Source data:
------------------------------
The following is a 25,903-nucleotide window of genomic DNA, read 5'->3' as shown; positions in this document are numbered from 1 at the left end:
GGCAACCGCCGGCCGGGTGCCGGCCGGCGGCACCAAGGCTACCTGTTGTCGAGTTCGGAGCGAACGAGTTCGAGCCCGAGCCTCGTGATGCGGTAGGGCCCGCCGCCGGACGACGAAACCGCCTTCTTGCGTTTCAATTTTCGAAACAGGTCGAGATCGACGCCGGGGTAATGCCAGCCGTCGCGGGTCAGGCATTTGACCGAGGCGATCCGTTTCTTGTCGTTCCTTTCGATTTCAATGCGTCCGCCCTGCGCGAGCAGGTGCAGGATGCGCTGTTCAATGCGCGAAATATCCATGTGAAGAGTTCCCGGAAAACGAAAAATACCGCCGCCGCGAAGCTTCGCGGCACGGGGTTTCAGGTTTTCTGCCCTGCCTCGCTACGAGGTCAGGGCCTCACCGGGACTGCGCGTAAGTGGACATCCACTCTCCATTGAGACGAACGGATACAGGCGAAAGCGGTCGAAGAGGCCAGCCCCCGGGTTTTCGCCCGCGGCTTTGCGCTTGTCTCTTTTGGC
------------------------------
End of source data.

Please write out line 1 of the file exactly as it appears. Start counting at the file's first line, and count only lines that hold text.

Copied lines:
The following is a 25,903-nucleotide window of genomic DNA, read 5'->3' as shown; positions in this document are numbered from 1 at the left end: